Laurie Penny: Shame has become our stick for beating the poor

Single mother Shanene Thorpe was squeezed by the BBC into a caricature: shameless scrounger

Share
Related Topics

When someone starts talking about 'political violence', you usually know what that means.

It means nightsticks, kettling, and riot cops massing in the streets like so many giant beetles. It means young men in face-rags throwing sticks and grown men on horses trampling them underfoot. After two years of reporting on protests in Europe and North America, that's the sort of scene I've grown frighteningly used to. The first time I saw a police officer put his boot on a teenager's face, it was shocking, but the fifth time felt almost routine. 

We know how the story goes by now. People come out on the streets to protest against austerity. Police come out to stop them, armed with a variety of hastily-concocted anti-dissent laws and the latest in lethal and semi-lethal crowd-control technology. Protesters get angry, police get violent, and people get hurt.

This week in Montreal, reporting on student demonstrations over tuition hikes much like those that shook Britain in 2010, I had a perfectly quotidian chat about the privatisation of education with a young man who happened to have lost an eye to a plastic bullet in a protest not two weeks before. This is the new normal, wherever enforced austerity meets public dissent. Rinse off the blood and repeat.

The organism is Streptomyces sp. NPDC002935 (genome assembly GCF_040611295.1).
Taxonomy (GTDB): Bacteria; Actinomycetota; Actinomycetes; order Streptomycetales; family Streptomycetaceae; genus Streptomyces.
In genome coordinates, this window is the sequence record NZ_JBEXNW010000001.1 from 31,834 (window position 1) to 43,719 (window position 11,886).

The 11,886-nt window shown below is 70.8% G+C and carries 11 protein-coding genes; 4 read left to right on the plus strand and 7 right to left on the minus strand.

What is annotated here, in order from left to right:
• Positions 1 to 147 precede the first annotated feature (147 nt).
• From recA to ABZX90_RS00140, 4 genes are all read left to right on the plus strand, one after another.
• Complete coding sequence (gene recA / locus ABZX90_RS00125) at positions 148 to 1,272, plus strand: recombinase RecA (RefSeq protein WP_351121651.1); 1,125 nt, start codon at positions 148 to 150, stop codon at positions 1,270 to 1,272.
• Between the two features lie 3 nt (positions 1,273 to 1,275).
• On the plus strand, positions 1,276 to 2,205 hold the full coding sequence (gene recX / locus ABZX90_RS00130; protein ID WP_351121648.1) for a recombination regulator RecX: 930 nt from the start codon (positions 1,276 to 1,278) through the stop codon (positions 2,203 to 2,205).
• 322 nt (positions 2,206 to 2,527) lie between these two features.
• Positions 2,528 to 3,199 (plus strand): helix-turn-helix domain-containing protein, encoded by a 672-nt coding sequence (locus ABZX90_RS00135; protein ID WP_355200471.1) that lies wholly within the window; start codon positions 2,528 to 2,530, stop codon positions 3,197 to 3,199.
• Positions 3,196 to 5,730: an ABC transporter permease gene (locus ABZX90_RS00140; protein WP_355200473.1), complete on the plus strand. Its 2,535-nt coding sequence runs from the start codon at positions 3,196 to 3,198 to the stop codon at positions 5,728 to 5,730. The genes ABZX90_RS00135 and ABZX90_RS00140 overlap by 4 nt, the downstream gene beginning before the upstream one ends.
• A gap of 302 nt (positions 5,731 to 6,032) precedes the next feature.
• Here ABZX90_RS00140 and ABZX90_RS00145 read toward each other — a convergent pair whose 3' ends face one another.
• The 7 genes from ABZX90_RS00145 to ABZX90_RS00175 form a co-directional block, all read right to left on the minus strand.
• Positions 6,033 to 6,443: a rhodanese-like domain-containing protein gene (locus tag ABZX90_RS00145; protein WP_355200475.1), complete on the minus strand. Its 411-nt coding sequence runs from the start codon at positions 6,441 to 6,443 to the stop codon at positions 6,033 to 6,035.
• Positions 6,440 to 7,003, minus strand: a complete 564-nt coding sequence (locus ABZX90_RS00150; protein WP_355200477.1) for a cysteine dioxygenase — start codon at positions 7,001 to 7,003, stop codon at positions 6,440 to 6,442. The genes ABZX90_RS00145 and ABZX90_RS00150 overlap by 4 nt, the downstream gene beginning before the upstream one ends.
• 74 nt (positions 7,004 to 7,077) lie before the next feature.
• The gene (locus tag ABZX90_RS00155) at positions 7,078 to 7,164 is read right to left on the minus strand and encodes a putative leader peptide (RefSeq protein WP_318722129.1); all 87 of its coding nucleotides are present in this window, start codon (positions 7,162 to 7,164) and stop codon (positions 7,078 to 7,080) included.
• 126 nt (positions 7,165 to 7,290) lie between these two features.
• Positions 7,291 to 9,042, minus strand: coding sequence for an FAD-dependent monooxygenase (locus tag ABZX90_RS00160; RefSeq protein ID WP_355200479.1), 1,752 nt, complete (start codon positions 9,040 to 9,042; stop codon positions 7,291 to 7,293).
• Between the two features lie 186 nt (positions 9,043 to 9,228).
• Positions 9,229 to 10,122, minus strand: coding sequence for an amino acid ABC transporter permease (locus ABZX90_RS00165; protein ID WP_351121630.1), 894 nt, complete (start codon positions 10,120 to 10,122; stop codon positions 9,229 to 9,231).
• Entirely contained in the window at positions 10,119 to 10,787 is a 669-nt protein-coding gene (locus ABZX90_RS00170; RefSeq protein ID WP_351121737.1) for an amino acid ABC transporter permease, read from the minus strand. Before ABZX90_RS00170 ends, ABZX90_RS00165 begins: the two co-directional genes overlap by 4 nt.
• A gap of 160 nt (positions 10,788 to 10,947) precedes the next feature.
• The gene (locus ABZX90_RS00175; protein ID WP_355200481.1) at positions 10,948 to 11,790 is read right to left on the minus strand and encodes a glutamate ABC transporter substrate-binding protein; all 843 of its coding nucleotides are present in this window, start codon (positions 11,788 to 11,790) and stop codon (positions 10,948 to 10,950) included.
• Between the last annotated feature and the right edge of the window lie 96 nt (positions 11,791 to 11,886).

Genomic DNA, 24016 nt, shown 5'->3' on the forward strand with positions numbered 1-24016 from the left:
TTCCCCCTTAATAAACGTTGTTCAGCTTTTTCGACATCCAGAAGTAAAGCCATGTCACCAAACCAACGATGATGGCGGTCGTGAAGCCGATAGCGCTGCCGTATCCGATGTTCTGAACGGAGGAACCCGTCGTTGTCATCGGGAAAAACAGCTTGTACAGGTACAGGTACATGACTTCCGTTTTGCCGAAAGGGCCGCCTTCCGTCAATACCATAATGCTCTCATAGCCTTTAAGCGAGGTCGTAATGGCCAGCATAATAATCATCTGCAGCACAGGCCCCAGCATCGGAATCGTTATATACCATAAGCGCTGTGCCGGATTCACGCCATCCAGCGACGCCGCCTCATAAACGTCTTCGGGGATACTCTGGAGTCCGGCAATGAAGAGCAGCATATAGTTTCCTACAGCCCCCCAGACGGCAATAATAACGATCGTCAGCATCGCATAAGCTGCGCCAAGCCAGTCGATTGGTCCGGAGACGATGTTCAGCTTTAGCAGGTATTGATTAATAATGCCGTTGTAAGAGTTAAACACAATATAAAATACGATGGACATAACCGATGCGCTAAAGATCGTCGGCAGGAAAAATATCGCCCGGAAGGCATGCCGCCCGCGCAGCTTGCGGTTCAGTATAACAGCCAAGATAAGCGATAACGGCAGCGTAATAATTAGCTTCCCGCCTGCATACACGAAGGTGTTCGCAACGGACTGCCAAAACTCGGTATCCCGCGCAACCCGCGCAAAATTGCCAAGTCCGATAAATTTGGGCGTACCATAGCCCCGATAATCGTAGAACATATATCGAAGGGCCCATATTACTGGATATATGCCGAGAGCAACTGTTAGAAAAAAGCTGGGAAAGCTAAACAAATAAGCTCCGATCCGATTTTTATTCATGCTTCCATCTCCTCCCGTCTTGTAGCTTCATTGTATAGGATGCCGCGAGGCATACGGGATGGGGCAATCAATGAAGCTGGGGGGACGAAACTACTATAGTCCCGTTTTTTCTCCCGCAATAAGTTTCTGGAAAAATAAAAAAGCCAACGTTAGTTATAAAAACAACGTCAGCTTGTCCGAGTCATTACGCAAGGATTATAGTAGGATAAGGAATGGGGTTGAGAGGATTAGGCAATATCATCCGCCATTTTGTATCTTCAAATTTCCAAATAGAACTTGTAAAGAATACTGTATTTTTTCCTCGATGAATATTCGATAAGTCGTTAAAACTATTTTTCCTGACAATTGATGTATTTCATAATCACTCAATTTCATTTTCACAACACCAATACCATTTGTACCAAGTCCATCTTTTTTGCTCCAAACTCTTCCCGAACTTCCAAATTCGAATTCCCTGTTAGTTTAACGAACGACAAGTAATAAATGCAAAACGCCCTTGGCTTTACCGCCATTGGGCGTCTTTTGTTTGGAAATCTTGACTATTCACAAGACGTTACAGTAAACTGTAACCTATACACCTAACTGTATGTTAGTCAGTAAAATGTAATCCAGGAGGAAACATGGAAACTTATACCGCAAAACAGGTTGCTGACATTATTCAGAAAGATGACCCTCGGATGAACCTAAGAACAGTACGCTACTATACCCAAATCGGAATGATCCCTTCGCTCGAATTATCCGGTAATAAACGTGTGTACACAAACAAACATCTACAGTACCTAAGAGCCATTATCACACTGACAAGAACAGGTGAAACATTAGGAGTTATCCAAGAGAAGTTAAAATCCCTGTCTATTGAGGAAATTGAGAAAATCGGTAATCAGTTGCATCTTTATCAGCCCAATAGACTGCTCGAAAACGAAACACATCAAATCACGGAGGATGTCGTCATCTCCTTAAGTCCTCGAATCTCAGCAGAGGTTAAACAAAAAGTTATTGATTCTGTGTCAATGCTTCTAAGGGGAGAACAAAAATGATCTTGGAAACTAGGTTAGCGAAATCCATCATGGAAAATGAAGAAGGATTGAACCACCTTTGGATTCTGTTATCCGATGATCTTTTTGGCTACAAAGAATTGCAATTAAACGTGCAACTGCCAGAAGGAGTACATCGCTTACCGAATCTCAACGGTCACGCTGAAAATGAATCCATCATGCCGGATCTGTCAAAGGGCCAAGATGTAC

There is, however, another kind of political violence, and it’s much more insidious. It’s shame. When single mother Shanene Thorpe was interviewed by BBC Newsnight last week, she was expecting an honest conversation about coming cuts to housing benefit. Instead, interviewer Allegra Stratton challenged her ‘choice’ not to live in her mother’s spare room and, according to Thorpe, asked her whether she  thought should have aborted her daughter. 

Thorpe had done nothing to deserve this humiliation besides having the nerve to be poor in public. Like many other people on housing benefit, she is employed, but relies on the subsidy because her salary is too low to cope with soaring London rents. This wasn’t mentioned in the interview. Instead, Thorpe was squeezed into a familiar caricature: the shameless benefit scrounger, explaining her decision to sponge off the state. It bears mentioning that the multinational arms dealerships and investment banks slurping money out of the British treasury are rarely required to justify themselves in this way.